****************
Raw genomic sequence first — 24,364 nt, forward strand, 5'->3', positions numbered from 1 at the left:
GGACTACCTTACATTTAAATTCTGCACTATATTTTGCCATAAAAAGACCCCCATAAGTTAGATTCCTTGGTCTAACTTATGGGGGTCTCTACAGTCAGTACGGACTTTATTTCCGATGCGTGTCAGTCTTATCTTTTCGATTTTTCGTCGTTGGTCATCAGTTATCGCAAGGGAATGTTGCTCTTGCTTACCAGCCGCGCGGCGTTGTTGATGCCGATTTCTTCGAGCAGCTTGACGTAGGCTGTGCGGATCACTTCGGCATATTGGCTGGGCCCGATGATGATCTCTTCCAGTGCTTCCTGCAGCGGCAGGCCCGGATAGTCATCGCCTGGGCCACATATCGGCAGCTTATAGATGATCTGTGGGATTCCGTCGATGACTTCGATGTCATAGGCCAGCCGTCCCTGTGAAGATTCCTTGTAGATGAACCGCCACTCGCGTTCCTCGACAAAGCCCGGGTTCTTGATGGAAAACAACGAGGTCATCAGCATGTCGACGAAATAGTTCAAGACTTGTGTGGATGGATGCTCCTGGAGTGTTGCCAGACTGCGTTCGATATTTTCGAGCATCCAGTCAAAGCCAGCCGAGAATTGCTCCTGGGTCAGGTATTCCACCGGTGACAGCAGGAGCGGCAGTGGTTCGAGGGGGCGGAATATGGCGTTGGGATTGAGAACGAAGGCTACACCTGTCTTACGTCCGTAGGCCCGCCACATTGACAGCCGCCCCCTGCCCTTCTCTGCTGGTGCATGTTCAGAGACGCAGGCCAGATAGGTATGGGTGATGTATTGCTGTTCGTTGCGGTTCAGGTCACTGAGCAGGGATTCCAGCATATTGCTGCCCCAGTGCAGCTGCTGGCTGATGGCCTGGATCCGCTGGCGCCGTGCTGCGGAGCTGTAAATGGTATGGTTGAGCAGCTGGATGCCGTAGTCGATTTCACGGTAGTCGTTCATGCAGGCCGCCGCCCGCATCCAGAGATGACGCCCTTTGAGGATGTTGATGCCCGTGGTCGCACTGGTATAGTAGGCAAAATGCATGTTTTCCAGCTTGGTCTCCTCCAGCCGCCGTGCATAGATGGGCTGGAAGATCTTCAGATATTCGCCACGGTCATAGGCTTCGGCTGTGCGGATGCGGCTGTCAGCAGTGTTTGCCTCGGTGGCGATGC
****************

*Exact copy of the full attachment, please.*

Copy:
Raw genomic sequence first — 24,364 nt, forward strand, 5'->3', positions numbered from 1 at the left:
GGACTACCTTACATTTAAATTCTGCACTATATTTTGCCATAAAAAGACCCCCATAAGTTAGATTCCTTGGTCTAACTTATGGGGGTCTCTACAGTCAGTACGGACTTTATTTCCGATGCGTGTCAGTCTTATCTTTTCGATTTTTCGTCGTTGGTCATCAGTTATCGCAAGGGAATGTTGCTCTTGCTTACCAGCCGCGCGGCGTTGTTGATGCCGATTTCTTCGAGCAGCTTGACGTAGGCTGTGCGGATCACTTCGGCATATTGGCTGGGCCCGATGATGATCTCTTCCAGTGCTTCCTGCAGCGGCAGGCCCGGATAGTCATCGCCTGGGCCACATATCGGCAGCTTATAGATGATCTGTGGGATTCCGTCGATGACTTCGATGTCATAGGCCAGCCGTCCCTGTGAAGATTCCTTGTAGATGAACCGCCACTCGCGTTCCTCGACAAAGCCCGGGTTCTTGATGGAAAACAACGAGGTCATCAGCATGTCGACGAAATAGTTCAAGACTTGTGTGGATGGATGCTCCTGGAGTGTTGCCAGACTGCGTTCGATATTTTCGAGCATCCAGTCAAAGCCAGCCGAGAATTGCTCCTGGGTCAGGTATTCCACCGGTGACAGCAGGAGCGGCAGTGGTTCGAGGGGGCGGAATATGGCGTTGGGATTGAGAACGAAGGCTACACCTGTCTTACGTCCGTAGGCCCGCCACATTGACAGCCGCCCCCTGCCCTTCTCTGCTGGTGCATGTTCAGAGACGCAGGCCAGATAGGTATGGGTGATGTATTGCTGTTCGTTGCGGTTCAGGTCACTGAGCAGGGATTCCAGCATATTGCTGCCCCAGTGCAGCTGCTGGCTGATGGCCTGGATCCGCTGGCGCCGTGCTGCGGAGCTGTAAATGGTATGGTTGAGCAGCTGGATGCCGTAGTCGATTTCACGGTAGTCGTTCATGCAGGCCGCCGCCCGCATCCAGAGATGACGCCCTTTGAGGATGTTGATGCCCGTGGTCGCACTGGTATAGTAGGCAAAATGCATGTTTTCCAGCTTGGTCTCCTCCAGCCGCCGTGCATAGATGGGCTGGAAGATCTTCAGATATTCGCCACGGTCATAGGCTTCGGCTGTGCGGATGCGGCTGTCAGCAGTGTTTGCCTCGGTGGCGATGC